You can put an ad in leboncoin, put business cards in local shops, organise day-long "stages" for schoolchildren during the holidays

And if you do what what we did the Pole emploi send jobseekers to you for English lessons.

A long list of possibilities ....
Ooh, I like the idea of all of your suggestions - great, thank you :)
 

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Discussion Starter · #6 ·
btw, a school "sous contrat" isn't necessarily a problem; they still have to maintain the Inspection's curriculum and their teachers are paid by the State just as in any other school, and are entitled to every other benefit a State teacher gets, although I think the payscale is slightly different. What it means is that their "pastoral/non-teaching" care is paid for by the parents - ie catering, cleaning, out-of-hours care, etc. Their kids are entitled to every benefit they would get in the State system - transport, meal tickets if eligible, etc - because, unlike the UK, if you opt out of the State system here, your kid's "state allocation for education" travels with the kid to its new school, even if that means boarding Mon-Fri/Sat - a bit like health care where if you go "private" your entitlement to "non-private" subsidises the cost to you.

As far as being a teacher in that system is concerned, it may affect your pay slightly, but in all other respects, there's no difference.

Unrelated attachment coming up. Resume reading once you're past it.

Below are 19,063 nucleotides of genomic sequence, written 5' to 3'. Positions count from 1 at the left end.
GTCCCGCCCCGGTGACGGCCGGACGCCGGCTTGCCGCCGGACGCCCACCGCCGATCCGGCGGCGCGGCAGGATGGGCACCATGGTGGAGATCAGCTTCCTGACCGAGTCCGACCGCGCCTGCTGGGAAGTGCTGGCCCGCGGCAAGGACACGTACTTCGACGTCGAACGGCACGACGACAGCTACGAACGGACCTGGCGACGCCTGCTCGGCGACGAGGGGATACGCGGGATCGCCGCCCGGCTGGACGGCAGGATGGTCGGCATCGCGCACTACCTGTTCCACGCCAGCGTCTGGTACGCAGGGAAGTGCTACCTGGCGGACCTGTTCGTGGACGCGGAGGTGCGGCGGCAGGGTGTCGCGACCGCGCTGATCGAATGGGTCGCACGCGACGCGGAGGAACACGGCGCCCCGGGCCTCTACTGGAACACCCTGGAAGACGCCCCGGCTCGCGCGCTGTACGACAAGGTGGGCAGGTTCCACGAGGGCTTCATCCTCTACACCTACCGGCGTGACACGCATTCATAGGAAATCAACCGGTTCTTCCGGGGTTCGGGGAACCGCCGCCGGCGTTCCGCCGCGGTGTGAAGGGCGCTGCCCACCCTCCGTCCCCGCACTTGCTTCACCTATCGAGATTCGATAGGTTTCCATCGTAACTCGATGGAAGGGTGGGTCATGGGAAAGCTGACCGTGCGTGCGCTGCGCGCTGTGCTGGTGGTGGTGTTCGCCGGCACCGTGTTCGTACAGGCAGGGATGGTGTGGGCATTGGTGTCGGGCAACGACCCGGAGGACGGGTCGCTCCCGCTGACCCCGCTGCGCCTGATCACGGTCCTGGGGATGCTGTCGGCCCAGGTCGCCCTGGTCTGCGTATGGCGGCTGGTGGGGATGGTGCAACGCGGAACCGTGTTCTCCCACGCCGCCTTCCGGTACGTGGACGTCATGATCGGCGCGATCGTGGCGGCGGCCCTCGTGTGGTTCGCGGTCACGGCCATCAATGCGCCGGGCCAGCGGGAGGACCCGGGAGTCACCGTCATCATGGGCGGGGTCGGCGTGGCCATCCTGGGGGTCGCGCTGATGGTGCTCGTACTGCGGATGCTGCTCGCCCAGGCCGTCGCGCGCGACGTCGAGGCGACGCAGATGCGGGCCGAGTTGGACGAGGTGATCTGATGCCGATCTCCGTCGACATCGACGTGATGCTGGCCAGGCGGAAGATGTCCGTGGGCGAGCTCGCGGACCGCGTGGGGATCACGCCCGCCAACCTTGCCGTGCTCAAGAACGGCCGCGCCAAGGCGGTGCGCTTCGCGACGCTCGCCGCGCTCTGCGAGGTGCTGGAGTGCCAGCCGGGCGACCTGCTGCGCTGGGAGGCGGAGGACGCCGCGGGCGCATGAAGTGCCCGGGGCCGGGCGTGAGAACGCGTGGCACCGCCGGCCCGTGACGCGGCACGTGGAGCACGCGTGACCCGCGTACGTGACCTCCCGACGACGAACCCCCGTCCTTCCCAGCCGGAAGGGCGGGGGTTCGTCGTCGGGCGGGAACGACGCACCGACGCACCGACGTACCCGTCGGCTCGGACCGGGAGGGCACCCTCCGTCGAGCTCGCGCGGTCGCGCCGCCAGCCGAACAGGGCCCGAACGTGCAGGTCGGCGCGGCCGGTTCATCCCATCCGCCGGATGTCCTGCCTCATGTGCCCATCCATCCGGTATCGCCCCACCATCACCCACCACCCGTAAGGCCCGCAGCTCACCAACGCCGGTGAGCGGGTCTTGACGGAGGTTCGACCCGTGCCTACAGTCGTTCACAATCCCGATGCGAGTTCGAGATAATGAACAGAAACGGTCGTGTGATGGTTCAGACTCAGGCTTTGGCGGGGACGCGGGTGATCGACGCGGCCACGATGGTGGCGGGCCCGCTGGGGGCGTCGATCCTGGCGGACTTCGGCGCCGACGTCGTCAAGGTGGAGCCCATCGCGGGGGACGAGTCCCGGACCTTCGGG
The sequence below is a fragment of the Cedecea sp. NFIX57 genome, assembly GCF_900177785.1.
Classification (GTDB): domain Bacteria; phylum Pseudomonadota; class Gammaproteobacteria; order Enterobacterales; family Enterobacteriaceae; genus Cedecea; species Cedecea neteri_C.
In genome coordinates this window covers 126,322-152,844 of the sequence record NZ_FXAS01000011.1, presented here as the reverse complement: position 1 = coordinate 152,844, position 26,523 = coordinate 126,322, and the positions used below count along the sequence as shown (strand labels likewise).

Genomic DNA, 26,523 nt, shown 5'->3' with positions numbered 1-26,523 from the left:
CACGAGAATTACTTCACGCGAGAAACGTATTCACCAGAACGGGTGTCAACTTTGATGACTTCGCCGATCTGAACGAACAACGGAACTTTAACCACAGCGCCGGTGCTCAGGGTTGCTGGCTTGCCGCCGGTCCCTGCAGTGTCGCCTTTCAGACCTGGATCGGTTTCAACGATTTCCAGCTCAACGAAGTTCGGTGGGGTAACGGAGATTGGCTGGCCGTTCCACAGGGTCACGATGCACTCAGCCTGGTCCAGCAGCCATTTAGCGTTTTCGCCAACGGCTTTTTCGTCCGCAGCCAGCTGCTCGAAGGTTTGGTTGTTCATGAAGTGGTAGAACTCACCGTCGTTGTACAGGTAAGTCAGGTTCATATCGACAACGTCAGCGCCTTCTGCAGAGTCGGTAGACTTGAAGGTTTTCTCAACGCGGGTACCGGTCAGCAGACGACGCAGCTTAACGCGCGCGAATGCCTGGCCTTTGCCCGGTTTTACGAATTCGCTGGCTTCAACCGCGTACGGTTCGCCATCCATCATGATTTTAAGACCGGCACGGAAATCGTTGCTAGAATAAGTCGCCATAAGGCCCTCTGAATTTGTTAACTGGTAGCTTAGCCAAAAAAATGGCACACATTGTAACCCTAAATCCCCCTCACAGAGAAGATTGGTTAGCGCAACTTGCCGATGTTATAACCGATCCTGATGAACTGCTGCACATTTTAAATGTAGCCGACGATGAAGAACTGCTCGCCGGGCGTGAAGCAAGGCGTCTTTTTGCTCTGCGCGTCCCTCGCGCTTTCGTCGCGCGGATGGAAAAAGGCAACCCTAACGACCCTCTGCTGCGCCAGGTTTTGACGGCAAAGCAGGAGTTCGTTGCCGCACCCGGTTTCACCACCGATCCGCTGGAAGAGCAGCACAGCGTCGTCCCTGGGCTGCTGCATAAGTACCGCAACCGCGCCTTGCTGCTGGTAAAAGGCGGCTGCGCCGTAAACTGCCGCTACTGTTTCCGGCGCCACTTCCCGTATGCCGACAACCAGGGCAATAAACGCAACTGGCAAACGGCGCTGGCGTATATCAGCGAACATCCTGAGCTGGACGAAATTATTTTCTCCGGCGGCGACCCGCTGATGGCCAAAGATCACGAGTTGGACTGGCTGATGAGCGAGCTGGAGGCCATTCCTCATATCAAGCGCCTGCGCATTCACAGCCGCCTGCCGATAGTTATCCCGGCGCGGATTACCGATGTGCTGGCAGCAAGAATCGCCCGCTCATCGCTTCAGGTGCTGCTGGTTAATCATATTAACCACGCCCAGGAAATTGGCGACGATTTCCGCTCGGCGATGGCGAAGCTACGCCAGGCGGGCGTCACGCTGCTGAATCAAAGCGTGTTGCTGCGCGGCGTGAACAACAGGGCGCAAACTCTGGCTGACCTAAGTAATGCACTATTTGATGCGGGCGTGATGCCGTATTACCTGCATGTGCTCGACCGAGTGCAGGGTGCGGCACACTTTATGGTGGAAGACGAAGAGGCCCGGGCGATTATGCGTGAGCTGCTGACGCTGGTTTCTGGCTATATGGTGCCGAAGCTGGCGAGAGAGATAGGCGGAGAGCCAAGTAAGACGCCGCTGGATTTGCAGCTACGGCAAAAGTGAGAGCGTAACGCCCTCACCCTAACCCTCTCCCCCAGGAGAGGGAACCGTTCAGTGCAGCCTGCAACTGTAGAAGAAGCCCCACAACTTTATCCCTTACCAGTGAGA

H
Thanks for the clarification, my mother-in-law led me to believe that they only took teachers with CAPES.
Lizzie
 

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Discussion Starter · #7 ·
You can do everything Hils suggests and still sign up with Acadomia, Lauréat, Capcours ......

You can put an ad in leboncoin, put business cards in local shops, organise day-long "stages" for schoolchildren during the holidays

And if you do what what we did the Pole emploi send jobseekers to you for English lessons.

A long list of possibilities ....
By the way, how did you receive payment? Cheques emploi service? Will need to get my head around being self-employed - is there any advice you can give?

Thanks,
Lizzie
 

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If you give private lessons you can ask to be paid by CESU - this doesnot require you to be self-employed - your social security deductions are taking off automatically, and full details will be printed on your tax form in May 2013.

For agencies you will be paid directly into your bank account. But I think Acadomia etc require tutors to speak French - no use trying to explain English grammar to an 11 year old in English